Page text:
Developing Chat bots in Azure

There have been a lot of blog articles about chat bots and robots that will invade our daily life. Don’t worry, they are already here. Microsoft Azure has a lot of services that can be used to create Bots of different kinds.
The Azure Bot Service helps developer to accelerate the development and testing of their bots. It offer a set of predefined templates for Basic, LUIS, Form, and Proactive bots. The bot can be developed and tested in the Azure portal, or set up environment for Continuous Integration and delivery in Azure Team Services.
Azure has some powerful cognitive services like LUIS that enable chat bot to accept user input categorized as utterance – either as voice or written text. Azure has Speech APIs and Translation APIs to convert back and forward between speech to text, in addition to translate between different languages.
By using LUIS the bot can define a language model for Natural Language Processing (NLP) to translate utterance (user input) into intents (commands). An intent indicate a task to execute with a set of parameters. These tasks can be executes as Azure functions and use a wide range of APIs and Azure services like Azure cognitive services, Azure storage and Azure compute resources.
snip_20170520200336
The past years, Microsoft Azure has released a lot of services around analytics and data management. Many of them is centered around what is called Cortana Intelligence Suite (CIS) shown in the picture below:
snip_20170520194614
This suite connect many services together and shows the way how Microsoft is defining Analytics for the future. On the right bottom side the chat bots are resides with mobile and web applications. In short, CIS collect on-premise and cloud data from a different of sources like IoT devices, external apps, APIs and similar. These data can be stored in Data Lake Store or SQL DW that is the basis for analytical services as Azure Machine Learning, Data Lake Analytics, HDInsight and Stream Analytics.  The data from the storage or result of analytics tools can be visualized with PowerBI, and queried with web/web/bot applications.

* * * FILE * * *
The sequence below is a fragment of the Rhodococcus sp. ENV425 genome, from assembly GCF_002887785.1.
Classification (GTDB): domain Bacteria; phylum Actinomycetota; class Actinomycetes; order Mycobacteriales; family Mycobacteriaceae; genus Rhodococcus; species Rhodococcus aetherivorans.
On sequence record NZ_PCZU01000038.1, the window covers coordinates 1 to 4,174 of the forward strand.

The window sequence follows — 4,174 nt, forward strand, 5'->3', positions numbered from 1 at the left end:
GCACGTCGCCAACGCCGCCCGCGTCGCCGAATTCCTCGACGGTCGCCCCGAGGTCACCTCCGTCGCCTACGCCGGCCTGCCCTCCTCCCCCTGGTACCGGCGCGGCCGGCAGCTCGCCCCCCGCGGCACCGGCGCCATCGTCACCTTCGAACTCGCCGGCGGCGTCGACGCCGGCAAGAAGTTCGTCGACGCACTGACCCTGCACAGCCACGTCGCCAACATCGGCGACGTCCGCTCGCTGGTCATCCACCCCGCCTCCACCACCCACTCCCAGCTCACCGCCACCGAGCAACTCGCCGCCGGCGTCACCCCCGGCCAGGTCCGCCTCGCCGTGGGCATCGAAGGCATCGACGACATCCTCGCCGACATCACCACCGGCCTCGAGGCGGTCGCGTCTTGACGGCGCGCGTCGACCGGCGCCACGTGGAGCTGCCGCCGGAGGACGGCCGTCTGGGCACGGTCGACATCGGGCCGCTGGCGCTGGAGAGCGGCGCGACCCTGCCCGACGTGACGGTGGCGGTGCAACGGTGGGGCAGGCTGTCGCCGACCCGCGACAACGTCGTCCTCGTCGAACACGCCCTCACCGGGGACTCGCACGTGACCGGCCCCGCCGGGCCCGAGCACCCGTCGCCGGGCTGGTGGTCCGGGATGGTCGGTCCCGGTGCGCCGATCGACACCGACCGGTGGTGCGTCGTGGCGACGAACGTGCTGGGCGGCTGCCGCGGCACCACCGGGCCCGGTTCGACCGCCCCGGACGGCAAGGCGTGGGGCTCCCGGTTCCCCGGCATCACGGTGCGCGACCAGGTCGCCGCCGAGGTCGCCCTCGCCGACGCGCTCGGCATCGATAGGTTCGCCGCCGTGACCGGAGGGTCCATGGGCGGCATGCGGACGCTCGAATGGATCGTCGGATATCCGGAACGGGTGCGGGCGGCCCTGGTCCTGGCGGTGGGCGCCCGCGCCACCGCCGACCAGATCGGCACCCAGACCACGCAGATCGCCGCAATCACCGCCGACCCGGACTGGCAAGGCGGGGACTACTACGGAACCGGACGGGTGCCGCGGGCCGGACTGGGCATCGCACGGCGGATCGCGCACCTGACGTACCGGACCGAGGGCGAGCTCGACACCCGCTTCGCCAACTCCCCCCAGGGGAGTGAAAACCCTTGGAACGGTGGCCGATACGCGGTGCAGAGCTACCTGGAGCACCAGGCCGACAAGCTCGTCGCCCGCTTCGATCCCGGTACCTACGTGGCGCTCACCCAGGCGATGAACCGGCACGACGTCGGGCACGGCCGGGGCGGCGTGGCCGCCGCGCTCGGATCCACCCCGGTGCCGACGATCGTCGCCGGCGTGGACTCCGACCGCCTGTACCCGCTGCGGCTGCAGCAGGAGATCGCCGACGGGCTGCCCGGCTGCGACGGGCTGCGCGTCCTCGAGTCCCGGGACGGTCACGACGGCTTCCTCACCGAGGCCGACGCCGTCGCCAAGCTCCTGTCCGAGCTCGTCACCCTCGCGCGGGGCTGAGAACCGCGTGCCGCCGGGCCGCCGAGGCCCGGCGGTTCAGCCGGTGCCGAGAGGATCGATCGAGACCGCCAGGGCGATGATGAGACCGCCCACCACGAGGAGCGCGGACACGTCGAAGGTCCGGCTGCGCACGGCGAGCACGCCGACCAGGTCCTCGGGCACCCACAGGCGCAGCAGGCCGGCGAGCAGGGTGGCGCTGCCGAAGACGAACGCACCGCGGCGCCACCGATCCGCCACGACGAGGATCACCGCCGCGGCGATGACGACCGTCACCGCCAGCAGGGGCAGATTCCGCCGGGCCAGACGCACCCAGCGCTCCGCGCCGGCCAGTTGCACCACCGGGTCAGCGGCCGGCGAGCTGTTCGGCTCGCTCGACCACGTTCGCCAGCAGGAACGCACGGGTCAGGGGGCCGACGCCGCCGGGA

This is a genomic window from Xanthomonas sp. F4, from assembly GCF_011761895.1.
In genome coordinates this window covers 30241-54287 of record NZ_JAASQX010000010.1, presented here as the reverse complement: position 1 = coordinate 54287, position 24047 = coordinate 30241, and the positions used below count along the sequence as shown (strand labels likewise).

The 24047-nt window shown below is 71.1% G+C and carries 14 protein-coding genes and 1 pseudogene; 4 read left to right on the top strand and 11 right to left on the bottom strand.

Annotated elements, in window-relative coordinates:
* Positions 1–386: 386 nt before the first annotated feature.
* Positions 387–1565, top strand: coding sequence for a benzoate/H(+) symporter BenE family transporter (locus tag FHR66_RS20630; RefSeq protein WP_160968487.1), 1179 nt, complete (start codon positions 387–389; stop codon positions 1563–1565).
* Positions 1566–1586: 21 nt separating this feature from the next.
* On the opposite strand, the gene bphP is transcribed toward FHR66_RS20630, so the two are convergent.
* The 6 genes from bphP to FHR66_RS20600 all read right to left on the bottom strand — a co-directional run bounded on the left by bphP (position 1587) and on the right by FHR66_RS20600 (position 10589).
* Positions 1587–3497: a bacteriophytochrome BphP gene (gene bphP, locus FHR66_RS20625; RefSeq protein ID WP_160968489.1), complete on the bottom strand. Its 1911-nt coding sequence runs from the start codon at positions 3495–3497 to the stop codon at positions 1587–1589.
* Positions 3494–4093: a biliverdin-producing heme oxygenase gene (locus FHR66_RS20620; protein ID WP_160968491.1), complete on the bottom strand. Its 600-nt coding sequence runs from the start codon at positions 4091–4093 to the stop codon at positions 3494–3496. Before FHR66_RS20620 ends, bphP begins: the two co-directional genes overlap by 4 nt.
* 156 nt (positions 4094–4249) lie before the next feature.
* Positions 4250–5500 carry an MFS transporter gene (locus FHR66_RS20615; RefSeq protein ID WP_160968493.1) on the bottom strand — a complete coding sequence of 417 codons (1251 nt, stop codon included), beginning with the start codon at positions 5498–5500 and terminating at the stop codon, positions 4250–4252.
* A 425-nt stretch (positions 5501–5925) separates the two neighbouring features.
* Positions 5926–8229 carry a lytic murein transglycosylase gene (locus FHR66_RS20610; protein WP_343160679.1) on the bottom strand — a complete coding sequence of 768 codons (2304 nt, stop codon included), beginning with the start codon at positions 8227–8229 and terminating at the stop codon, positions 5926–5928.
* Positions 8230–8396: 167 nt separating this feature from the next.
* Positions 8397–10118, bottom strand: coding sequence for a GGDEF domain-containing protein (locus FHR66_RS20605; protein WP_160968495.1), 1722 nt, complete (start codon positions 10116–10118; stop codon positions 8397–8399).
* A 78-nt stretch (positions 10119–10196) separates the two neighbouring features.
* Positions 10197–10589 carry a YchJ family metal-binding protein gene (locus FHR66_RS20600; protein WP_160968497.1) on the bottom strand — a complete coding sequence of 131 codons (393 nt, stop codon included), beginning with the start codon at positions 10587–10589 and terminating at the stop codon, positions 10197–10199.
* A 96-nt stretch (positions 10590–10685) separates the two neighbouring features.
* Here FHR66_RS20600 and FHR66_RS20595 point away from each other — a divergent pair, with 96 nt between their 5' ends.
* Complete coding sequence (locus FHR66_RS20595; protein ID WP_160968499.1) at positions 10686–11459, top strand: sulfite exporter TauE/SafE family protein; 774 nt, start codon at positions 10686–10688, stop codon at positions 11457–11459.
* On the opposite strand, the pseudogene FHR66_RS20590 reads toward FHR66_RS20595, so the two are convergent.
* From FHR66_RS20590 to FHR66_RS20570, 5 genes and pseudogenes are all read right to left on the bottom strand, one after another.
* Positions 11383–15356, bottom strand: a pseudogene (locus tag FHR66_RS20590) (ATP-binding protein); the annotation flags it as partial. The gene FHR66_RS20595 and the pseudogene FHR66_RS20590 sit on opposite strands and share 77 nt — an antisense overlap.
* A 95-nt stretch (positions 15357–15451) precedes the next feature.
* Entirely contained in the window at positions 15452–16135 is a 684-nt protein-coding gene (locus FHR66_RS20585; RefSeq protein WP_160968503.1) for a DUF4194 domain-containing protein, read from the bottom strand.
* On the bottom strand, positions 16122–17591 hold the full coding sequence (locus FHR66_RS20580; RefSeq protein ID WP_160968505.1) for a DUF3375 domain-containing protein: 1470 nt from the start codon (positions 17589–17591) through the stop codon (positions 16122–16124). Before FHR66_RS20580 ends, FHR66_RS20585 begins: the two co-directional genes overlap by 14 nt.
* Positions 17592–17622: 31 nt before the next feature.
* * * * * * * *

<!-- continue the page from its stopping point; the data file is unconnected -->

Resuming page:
But this will be the topic of future blog posts – over and out!
Happy coding…

Coffee Machine Bot Project

In mid-February, I was discussing with some colleagues in EVRY to hold a hackathon soon. Immediately, I started to think of what I wanted to create independently of the Hackathon discussions. After a while I was fascinated by the idea of creating a coffee machine bot using Microsoft technologies to its full extent. The plan is to use this project to learn new things, and put everything together around the “Coffee Machine Bot” idea.

I have multiple inspirational sources for this Project

  • The fact that software developers consume huge amount of coffee all day (and nights)
  • The great GitHub project “hacker-scripts” (separate commands in the bot)
  • Homer’s fantastic kitchen machines

Basic requirements

  • Using cognitive APIs for voice and face recognition to identify persons
  • Bot should understand multiple languages, such as English, Norwegian and Swedish
  • Using advanced machine learning, analytics and cognitive services to suggest the drink based on drinking habits, time of day, weather, humour and emotion.
  • Commands
    • Rate drink
    • As usual
    • Add to favourites
    • Recommend New
    • Hacker-scripts
  • Back-Office
    • Automatically order new ingredients based on consumption, number of forthcoming workdays.
    • Schedule planned and predictive maintenance
    • Using HR, IFS, SM9 systems to look scheduled overtime and evening/night/weekend. Make sure participating employees had their drinks covered

This weekend I will do some research for the Face API and Emotion API available in Microsoft Azure.

Create SQL service accounts fast

The past few months I had a few reinstalls of my local development environment due to hardware failure and a new work laptop. And I have installed a local SQL Server instance at least 4-5 times. Luckily, I created a silent install for SQL Server 2016 earlier this year, but I didn’t create a script for pre-install tasks, like creating SQL Server service accounts. Today, I took the time to create the script for creating these quickly.